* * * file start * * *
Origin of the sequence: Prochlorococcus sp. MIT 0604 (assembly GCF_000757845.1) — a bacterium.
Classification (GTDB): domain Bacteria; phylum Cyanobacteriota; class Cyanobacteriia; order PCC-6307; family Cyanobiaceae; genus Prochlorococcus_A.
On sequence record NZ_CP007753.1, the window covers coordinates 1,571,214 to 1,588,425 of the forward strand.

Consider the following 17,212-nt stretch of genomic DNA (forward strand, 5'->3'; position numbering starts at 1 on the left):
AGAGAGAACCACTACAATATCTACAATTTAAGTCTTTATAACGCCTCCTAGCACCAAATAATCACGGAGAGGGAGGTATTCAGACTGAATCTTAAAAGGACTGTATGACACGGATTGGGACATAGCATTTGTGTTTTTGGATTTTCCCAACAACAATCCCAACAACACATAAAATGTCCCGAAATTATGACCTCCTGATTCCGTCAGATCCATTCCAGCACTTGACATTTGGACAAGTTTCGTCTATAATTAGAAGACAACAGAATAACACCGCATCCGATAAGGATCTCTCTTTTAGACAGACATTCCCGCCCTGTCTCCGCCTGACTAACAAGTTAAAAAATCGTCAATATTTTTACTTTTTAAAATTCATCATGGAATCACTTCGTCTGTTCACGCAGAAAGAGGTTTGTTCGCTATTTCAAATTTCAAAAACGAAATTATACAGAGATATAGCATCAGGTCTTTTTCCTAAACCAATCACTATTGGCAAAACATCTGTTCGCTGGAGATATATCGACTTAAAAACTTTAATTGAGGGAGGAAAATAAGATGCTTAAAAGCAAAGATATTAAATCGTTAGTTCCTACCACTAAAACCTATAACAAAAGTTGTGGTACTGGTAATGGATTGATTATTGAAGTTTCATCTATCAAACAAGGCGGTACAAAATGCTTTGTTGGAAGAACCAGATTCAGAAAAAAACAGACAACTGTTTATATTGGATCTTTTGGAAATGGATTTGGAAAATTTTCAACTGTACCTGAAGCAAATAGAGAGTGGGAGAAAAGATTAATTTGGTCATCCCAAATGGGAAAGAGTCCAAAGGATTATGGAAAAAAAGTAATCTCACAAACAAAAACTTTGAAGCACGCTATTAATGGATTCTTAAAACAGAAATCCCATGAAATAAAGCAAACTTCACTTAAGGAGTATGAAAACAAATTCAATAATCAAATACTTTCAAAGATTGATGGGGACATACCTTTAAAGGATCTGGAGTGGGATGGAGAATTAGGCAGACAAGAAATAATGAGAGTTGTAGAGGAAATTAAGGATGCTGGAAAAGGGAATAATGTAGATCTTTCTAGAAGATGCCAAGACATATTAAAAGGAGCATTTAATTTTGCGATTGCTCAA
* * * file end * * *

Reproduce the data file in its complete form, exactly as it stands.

Origin of the sequence: Prochlorococcus sp. MIT 0604 (assembly GCF_000757845.1) — a bacterium.
Classification (GTDB): domain Bacteria; phylum Cyanobacteriota; class Cyanobacteriia; order PCC-6307; family Cyanobiaceae; genus Prochlorococcus_A.
On sequence record NZ_CP007753.1, the window covers coordinates 1,571,214 to 1,588,425 of the forward strand.

Consider the following 17,212-nt stretch of genomic DNA (forward strand, 5'->3'; position numbering starts at 1 on the left):
AGAGAGAACCACTACAATATCTACAATTTAAGTCTTTATAACGCCTCCTAGCACCAAATAATCACGGAGAGGGAGGTATTCAGACTGAATCTTAAAAGGACTGTATGACACGGATTGGGACATAGCATTTGTGTTTTTGGATTTTCCCAACAACAATCCCAACAACACATAAAATGTCCCGAAATTATGACCTCCTGATTCCGTCAGATCCATTCCAGCACTTGACATTTGGACAAGTTTCGTCTATAATTAGAAGACAACAGAATAACACCGCATCCGATAAGGATCTCTCTTTTAGACAGACATTCCCGCCCTGTCTCCGCCTGACTAACAAGTTAAAAAATCGTCAATATTTTTACTTTTTAAAATTCATCATGGAATCACTTCGTCTGTTCACGCAGAAAGAGGTTTGTTCGCTATTTCAAATTTCAAAAACGAAATTATACAGAGATATAGCATCAGGTCTTTTTCCTAAACCAATCACTATTGGCAAAACATCTGTTCGCTGGAGATATATCGACTTAAAAACTTTAATTGAGGGAGGAAAATAAGATGCTTAAAAGCAAAGATATTAAATCGTTAGTTCCTACCACTAAAACCTATAACAAAAGTTGTGGTACTGGTAATGGATTGATTATTGAAGTTTCATCTATCAAACAAGGCGGTACAAAATGCTTTGTTGGAAGAACCAGATTCAGAAAAAAACAGACAACTGTTTATATTGGATCTTTTGGAAATGGATTTGGAAAATTTTCAACTGTACCTGAAGCAAATAGAGAGTGGGAGAAAAGATTAATTTGGTCATCCCAAATGGGAAAGAGTCCAAAGGATTATGGAAAAAAAGTAATCTCACAAACAAAAACTTTGAAGCACGCTATTAATGGATTCTTAAAACAGAAATCCCATGAAATAAAGCAAACTTCACTTAAGGAGTATGAAAACAAATTCAATAATCAAATACTTTCAAAGATTGATGGGGACATACCTTTAAAGGATCTGGAGTGGGATGGAGAATTAGGCAGACAAGAAATAATGAGAGTTGTAGAGGAAATTAAGGATGCTGGAAAAGGGAATAATGTAGATCTTTCTAGAAGATGCCAAGACATATTAAAAGGAGCATTTAATTTTGCGATTGCTCAA